Personal and Ethical Foundations

My time as a graduate student and assistant at Florida State University has been very transformative for my personal and ethical foundations. Entering this new period of personal and professional growth, I was grounded like many undergraduate student leaders are grounded: passionate for leading a group of individuals in an endeavor and intrinsically-motivated. It wasn't until I began studying at FSU and practicing as a graduate assistant at the Student Disability Resource Center that I realized how much I relied on external success and ignored the importance of my own internal happiness. Two years later, I can confirm that I have gained many lessons in personal and ethical foundations, largely due to the following experiences: 

Professional Socialization

Two months into my assistantship, our newly minted Dean of Students and seasoned Director of the Student Disability Resource Center were no longer employed at Florida State University. As a graduate student looking to leadership for direction and mentoring, professional growth and development went to the back-burner in the leadership vacuum my office and department were experiencing. At least I thought so. I was asked to step up to the plate and contribute more to keep the efforts of the office and department to serve student stable and running. Navigating the politics of figuring out what to say and do, learning appropriate times to voice concerns, and taking responsibility for my own professional development in advocating for myself were crucial lessons I learned through this ordeal. Despite stepping up to the plate, many times I felt as if I wasn't being listened to or being respected as a valuable member of the Dean of Students team. My direct supervisor could not commit to introducing me to the professional opportunities I wanted to take. The interim director of the office had his own challenges and responsibilities to step up to.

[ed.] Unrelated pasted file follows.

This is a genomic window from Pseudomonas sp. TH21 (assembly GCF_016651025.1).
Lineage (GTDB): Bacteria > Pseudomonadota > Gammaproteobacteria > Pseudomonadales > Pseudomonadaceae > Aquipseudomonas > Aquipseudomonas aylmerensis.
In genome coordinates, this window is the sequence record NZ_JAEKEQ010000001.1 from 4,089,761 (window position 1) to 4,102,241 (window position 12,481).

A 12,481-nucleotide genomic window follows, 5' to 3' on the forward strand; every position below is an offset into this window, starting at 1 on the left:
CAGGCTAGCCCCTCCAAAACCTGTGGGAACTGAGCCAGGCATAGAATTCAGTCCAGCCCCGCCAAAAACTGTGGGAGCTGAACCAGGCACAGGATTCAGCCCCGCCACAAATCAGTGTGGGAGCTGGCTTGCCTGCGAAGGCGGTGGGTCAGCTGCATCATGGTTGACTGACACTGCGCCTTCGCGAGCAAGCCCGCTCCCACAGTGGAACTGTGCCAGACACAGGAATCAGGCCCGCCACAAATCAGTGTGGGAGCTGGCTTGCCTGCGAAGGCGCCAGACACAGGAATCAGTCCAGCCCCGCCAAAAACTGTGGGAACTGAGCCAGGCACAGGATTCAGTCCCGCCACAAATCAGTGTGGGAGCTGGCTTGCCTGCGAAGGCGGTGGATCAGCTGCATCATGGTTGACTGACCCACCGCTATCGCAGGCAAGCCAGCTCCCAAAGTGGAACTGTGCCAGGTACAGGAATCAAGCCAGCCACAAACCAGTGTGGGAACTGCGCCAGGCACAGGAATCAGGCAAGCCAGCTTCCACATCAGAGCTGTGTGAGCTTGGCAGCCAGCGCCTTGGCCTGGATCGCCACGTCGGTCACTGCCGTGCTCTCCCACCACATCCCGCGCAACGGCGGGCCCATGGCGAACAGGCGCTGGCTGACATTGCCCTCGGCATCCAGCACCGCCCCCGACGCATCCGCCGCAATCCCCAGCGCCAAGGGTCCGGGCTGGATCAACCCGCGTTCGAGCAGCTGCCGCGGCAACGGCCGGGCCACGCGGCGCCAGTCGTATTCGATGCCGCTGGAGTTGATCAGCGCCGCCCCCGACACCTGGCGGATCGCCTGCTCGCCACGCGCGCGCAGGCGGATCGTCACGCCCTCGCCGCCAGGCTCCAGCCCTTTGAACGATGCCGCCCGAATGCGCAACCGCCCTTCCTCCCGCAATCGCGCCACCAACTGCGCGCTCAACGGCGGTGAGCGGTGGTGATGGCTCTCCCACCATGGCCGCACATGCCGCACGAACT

I describe all of this to not induce a pity party for myself but to introduce one of the most important learning moments of my professional career so far: self-advocacy. I was accustomed to rolling with the punches that I neglected not only my professional growth but my personal wellbeing. I quit the plan I had made to commit to better and healthier eating and exercise habits and ceased pursuing activities that fulfilled me, such as musical theatre and singing. I was so focused on doing what I could do to help keep the office functioning and being a team player that I neglected personal hygiene and my own mental health. I eventually convinced myself that maybe Student Affairs was not for me because I couldn't trust people and it was a waste of energy and effort. Thankfully, I had two mentors step-in and help me make sense of the transition I had gone through over my first year in graduate school. They helped me reaffirm my professional philosophy and understand the importance of taking care of myself, particularly grounding myself in my core values and beliefs. I learned the value of perspective-taking and professional forgiveness, allowing myself to not be angry at others for a path I have agency in choosing. 

A New Direction

Since addressing lessons learned from my first year as a graduate student, I have been able to clarify even more the ethics and values I hold myself to personally and professionally: 

Transitioning to a Full-Time Role